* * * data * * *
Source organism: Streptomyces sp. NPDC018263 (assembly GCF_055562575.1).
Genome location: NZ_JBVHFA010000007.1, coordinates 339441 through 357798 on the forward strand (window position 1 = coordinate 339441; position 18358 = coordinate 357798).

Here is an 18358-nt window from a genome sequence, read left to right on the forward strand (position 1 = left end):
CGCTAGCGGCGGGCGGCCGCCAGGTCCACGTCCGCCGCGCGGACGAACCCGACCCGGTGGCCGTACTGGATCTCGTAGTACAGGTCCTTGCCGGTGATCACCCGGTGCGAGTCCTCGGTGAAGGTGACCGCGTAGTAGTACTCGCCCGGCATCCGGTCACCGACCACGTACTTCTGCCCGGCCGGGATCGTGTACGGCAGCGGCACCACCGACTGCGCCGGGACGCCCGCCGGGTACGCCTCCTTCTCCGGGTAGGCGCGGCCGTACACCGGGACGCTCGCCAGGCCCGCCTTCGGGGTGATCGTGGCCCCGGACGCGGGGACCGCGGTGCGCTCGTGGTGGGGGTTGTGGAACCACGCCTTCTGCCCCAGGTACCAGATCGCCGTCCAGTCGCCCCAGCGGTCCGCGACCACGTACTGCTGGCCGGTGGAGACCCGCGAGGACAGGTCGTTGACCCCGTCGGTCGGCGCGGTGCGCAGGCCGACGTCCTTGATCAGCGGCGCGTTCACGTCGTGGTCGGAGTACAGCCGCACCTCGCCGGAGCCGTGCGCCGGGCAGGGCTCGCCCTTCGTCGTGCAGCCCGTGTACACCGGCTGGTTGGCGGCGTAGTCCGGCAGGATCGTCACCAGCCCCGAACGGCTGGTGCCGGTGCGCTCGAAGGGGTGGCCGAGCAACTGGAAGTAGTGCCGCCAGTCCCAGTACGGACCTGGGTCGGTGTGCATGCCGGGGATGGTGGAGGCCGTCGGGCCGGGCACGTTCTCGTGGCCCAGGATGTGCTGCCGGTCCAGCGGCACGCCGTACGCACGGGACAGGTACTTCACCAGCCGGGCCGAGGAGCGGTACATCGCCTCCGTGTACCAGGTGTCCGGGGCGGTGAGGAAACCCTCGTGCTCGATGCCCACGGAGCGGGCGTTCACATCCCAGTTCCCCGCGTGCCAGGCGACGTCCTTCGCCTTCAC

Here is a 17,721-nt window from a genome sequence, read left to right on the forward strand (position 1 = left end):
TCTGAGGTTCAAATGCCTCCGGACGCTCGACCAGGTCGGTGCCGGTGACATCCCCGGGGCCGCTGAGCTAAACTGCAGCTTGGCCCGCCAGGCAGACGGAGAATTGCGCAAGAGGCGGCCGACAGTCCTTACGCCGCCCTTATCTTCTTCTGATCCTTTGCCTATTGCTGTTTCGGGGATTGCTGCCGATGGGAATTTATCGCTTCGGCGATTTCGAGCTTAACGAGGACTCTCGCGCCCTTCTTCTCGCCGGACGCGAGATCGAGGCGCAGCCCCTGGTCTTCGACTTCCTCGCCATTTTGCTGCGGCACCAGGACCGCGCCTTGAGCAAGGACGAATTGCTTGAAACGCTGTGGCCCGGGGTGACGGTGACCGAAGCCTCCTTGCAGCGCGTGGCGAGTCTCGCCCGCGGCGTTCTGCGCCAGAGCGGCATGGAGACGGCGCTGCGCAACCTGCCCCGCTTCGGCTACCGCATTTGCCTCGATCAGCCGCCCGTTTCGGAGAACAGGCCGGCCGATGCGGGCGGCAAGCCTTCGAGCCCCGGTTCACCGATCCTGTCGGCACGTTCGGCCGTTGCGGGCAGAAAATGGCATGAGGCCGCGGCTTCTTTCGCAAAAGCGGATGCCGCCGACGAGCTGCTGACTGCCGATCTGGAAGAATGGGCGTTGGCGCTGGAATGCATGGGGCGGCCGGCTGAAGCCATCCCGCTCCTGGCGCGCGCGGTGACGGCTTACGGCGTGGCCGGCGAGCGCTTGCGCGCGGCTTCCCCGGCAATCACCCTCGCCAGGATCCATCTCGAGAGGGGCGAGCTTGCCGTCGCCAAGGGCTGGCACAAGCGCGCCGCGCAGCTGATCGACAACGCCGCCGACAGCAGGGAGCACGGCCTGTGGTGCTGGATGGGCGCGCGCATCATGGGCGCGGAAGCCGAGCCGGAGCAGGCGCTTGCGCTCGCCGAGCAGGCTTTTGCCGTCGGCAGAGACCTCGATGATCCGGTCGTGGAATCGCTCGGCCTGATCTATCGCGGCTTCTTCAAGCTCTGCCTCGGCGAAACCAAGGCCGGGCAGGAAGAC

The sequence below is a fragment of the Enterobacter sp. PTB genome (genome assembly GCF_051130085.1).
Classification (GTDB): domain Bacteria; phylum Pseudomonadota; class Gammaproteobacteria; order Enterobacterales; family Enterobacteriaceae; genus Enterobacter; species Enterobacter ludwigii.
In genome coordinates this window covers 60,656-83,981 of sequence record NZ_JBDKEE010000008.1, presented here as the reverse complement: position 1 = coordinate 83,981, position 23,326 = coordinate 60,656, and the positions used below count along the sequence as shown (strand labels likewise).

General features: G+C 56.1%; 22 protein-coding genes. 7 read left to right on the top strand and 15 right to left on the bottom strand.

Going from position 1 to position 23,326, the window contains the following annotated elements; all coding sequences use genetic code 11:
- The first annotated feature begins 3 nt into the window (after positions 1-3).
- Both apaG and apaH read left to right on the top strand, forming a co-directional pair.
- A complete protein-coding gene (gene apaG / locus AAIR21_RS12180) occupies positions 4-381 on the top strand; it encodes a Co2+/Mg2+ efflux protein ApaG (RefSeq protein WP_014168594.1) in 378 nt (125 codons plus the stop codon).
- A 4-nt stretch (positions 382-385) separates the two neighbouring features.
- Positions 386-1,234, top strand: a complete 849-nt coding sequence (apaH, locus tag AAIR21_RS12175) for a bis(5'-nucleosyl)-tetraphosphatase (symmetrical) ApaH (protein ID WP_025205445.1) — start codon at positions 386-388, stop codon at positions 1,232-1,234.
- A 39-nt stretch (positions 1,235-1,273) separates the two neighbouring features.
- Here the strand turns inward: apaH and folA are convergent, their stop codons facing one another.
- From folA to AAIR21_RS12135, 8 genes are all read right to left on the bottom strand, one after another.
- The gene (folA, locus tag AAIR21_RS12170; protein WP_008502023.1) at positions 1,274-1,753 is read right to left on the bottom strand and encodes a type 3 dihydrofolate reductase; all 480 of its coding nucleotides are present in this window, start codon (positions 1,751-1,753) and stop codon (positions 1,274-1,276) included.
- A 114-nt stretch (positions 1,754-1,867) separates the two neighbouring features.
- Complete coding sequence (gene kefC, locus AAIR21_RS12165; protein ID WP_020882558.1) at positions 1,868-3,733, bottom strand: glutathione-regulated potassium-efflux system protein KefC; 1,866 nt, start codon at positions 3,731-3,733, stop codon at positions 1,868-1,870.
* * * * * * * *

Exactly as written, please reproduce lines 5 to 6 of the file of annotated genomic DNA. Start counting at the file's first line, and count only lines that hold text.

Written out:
Here is a 17,721-nt window from a genome sequence, read left to right on the forward strand (position 1 = left end):
TCTGAGGTTCAAATGCCTCCGGACGCTCGACCAGGTCGGTGCCGGTGACATCCCCGGGGCCGCTGAGCTAAACTGCAGCTTGGCCCGCCAGGCAGACGGAGAATTGCGCAAGAGGCGGCCGACAGTCCTTACGCCGCCCTTATCTTCTTCTGATCCTTTGCCTATTGCTGTTTCGGGGATTGCTGCCGATGGGAATTTATCGCTTCGGCGATTTCGAGCTTAACGAGGACTCTCGCGCCCTTCTTCTCGCCGGACGCGAGATCGAGGCGCAGCCCCTGGTCTTCGACTTCCTCGCCATTTTGCTGCGGCACCAGGACCGCGCCTTGAGCAAGGACGAATTGCTTGAAACGCTGTGGCCCGGGGTGACGGTGACCGAAGCCTCCTTGCAGCGCGTGGCGAGTCTCGCCCGCGGCGTTCTGCGCCAGAGCGGCATGGAGACGGCGCTGCGCAACCTGCCCCGCTTCGGCTACCGCATTTGCCTCGATCAGCCGCCCGTTTCGGAGAACAGGCCGGCCGATGCGGGCGGCAAGCCTTCGAGCCCCGGTTCACCGATCCTGTCGGCACGTTCGGCCGTTGCGGGCAGAAAATGGCATGAGGCCGCGGCTTCTTTCGCAAAAGCGGATGCCGCCGACGAGCTGCTGACTGCCGATCTGGAAGAATGGGCGTTGGCGCTGGAATGCATGGGGCGGCCGGCTGAAGCCATCCCGCTCCTGGCGCGCGCGGTGACGGCTTACGGCGTGGCCGGCGAGCGCTTGCGCGCGGCTTCCCCGGCAATCACCCTCGCCAGGATCCATCTCGAGAGGGGCGAGCTTGCCGTCGCCAAGGGCTGGCACAAGCGCGCCGCGCAGCTGATCGACAACGCCGCCGACAGCAGGGAGCACGGCCTGTGGTGCTGGATGGGCGCGCGCATCATGGGCGCGGAAGCCGAGCCGGAGCAGGCGCTTGCGCTCGCCGAGCAGGCTTTTGCCGTCGGCAGAGACCTCGATGATCCGGTCGTGGAATCGCTCGGCCTGATCTATCGCGGCTTCTTCAAGCTCTGCCTCGGCGAAACCAAGGCCGGGCAGGAAGAC